Jeff Geisinger

Director of Sustainable Design, Utile

Jeff Geisinger is director of Sustainable Design at Utile, where he leads the firm’s building performance and decarbonization initiatives. He works with project teams to create energy efficient buildings and healthy, resilient spaces through energy modeling and design guidance. He holds an SMArchS in building technology from MIT and a BArch from Rice University. Geisinger also teaches environmental building performance to architecture students at Rhode Island School of Design.

Peter Godart PhD ’21

Co-Founder and CEO, Found Energy

Peter Godart is the co-founder and CEO of Found Energy, an MIT spinout commercializing breakthrough technology that turns aluminum into fuel for generating low-cost, clean hydrogen on demand. He holds BSc degrees in mechanical and electrical engineering and an MSc and PhD in mechanical engineering from MIT. After earning his bachelor’s degrees in 2015, Godart spent two years as a research scientist at the NASA Jet Propulsion Laboratory (347G), where he worked daily operations for the Mars Science Laboratory (“Curiosity”), qualified hardware for the Mars 2020 Rover (“Perseverance”), and led a research team in the exploring aluminum-based fuel for potential Europa lander applications. For his doctoral work, Godart developed new ways of extracting energy from aluminum waste to power electricity generation and seawater desalination in the aftermath of natural disasters, laying the groundwork for his company. Godart is also an avid educator and writer, and his first book Thermodynamics and Climate Change is available on MIT OpenCourseWare.

David Lis

Director of Technology Market Transformations, NEEP

David Lis oversees the team that leads regional market transformation initiatives for heating electrification solutions, including space heating and water heating technologies. In this capacity, Lis provides strategic direction for the team’s development, management, and integration with other NEEP teams. Lis also serve as a member of NEEP’s senior management team.

Max Luke MS ’16

Director of Policy and Regulatory Affairs, VIER

Max Luke is director of Policy and Regulatory Affairs at VEIR, a Breakthrough Energy Ventures-funded company developing the next generation of long-distance cost-effective superconducting electric transmission lines that carry five- to ten-times the capacity of conventional transmission lines at a given voltage level. Luke oversees VEIR’s strategic engagements with governments and regulatory bodies in the United States and globally. He leads advocacy for new policies and regulations, and changes to existing policies, that improve prospects for the rapid deployment of transmission capacity necessary for least-cost deep reductions in greenhouse gas emissions. Luke ensures that such policies and regulations are inclusive of innovative, advanced transmission technologies that greatly increase the transfer capacities of existing infrastructure corridors. Luke also directs the company’s policy and regulatory research efforts.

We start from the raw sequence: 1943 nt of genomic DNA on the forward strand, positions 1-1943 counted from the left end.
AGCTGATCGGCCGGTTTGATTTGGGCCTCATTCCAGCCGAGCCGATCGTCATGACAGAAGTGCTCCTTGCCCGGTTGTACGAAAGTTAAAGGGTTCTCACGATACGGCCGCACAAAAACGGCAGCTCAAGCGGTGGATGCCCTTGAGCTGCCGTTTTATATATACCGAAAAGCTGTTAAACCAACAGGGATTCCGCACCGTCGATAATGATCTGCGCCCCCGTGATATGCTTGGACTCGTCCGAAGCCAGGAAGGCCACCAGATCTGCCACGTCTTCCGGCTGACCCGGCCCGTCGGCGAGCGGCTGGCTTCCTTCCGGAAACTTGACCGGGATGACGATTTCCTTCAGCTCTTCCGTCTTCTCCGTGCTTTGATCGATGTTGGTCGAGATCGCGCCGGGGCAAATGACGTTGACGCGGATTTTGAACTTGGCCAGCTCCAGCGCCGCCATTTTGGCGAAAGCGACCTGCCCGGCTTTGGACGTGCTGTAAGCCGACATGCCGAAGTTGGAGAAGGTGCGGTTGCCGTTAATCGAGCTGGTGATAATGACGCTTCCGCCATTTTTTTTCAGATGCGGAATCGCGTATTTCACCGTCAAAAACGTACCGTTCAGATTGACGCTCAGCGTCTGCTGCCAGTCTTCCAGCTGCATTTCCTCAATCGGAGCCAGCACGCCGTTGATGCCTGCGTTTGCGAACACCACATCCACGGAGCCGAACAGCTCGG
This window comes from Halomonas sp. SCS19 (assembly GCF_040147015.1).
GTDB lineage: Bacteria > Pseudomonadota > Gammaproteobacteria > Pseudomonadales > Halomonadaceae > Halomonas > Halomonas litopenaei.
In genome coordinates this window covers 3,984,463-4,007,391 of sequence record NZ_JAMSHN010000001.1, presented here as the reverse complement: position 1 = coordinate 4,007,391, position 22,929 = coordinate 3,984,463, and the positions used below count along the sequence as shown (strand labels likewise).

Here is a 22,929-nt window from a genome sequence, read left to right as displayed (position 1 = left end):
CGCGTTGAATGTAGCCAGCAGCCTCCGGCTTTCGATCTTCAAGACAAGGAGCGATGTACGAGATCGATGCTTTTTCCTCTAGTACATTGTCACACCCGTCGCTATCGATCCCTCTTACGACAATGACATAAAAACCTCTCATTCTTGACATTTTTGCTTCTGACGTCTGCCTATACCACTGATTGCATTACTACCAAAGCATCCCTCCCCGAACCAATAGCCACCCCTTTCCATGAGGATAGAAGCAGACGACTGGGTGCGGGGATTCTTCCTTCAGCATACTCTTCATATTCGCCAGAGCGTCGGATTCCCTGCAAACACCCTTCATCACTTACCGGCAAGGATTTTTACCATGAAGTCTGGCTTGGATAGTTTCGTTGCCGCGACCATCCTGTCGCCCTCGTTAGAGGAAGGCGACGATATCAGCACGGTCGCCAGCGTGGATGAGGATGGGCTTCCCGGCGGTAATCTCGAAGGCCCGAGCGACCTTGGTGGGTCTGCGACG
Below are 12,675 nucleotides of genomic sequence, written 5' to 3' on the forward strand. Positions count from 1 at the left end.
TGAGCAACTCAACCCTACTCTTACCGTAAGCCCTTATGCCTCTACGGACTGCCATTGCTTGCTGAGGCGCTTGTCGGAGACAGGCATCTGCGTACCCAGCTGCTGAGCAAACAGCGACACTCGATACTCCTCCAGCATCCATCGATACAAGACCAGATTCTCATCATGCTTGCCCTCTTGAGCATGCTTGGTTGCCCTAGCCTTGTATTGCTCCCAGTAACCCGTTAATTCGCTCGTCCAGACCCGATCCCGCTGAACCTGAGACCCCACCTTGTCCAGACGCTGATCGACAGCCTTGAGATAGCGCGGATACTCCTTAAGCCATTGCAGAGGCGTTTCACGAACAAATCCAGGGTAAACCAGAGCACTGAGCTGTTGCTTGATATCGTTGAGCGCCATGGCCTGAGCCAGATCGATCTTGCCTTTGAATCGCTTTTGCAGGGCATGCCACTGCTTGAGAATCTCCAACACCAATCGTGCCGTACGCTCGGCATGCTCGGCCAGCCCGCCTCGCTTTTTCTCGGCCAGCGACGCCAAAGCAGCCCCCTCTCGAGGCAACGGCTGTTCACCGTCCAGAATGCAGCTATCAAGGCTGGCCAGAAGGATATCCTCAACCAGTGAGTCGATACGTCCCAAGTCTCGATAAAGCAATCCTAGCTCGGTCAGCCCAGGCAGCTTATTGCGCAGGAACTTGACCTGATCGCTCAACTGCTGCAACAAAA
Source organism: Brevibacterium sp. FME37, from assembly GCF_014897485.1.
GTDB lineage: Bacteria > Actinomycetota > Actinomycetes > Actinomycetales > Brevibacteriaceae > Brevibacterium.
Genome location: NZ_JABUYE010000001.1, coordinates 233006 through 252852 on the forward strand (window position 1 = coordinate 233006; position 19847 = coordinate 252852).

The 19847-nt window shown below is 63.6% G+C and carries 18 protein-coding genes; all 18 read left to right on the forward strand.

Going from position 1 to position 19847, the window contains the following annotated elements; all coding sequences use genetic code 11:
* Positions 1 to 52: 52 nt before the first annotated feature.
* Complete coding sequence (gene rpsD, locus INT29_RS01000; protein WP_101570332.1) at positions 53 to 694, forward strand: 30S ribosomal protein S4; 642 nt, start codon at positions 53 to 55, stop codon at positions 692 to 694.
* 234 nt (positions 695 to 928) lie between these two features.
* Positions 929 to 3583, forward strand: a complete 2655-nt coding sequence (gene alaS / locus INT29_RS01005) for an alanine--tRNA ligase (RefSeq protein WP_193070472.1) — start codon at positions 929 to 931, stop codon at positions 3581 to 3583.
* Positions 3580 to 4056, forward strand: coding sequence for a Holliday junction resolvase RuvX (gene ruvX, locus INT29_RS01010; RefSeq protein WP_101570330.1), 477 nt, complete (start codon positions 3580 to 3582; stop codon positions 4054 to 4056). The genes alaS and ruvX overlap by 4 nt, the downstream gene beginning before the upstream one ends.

Prior to VEIR, Luke was a senior consultant at NERA Economic Consulting, where he helped grow NERA’s activities and expertise related to climate change and emerging trends in energy sectors. At NERA, Luke supported more than 40 clients in more than a dozen countries, frequently in the context of regulatory proceedings and litigated disputes. Prior to NERA, Luke was a principal researcher in the MIT Energy Initiative’s Utility of the Future study and a graduate of MIT, where he completed a Master of Science in technology and policy, specializing in economics, engineering, and regulation of electric power systems. Luke completed his Bachelor of Science degree at McGill University, majoring in environmental science (honors) and minoring in economics.

Devin MacGoy

Energy Democracy Community Organizer, GreenRoots

Devin MacGoy has been working on energy justice issues in Chelsea and East Boston with GreenRoots since 2022. He works to build community power to ensure that the clean energy transition is an opportunity for transformational change in these two environmental justice communities. He works to empower the community through building knowledge of the energy system, reducing the energy burden that residents face, and building wealth through change in the energy system. Before working at GreenRoots, he was a Fulbright scholar in Slovakia, a health insurance navigator and paralegal in North Carolina, and legislative assistant in Virginia.

Julie McNamara MS ’14

Deputy Policy Director of Climate & Energy, Union of Concerned Scientists